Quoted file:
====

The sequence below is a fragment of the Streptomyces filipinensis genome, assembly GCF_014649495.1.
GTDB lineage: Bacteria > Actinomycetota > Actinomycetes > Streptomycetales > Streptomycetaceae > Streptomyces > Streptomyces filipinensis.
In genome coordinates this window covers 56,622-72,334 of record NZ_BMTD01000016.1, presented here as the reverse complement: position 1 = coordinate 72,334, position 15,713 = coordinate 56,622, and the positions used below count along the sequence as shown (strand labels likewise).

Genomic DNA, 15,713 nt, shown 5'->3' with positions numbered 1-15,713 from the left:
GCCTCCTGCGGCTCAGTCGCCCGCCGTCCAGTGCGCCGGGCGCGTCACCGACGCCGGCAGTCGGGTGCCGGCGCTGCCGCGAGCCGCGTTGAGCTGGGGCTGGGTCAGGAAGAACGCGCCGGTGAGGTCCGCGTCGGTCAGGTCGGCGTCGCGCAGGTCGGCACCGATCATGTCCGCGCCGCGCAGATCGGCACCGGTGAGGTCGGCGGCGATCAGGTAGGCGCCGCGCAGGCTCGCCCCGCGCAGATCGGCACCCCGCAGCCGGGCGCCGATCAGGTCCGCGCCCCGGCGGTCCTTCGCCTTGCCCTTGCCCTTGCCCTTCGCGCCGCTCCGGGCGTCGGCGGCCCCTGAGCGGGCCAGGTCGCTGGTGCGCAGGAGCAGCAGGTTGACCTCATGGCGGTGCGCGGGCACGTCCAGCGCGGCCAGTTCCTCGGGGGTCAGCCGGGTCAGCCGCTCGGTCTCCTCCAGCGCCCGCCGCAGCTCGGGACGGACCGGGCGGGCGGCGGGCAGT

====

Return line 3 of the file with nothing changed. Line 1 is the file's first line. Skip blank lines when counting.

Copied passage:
In genome coordinates this window covers 56,622-72,334 of record NZ_BMTD01000016.1, presented here as the reverse complement: position 1 = coordinate 72,334, position 15,713 = coordinate 56,622, and the positions used below count along the sequence as shown (strand labels likewise).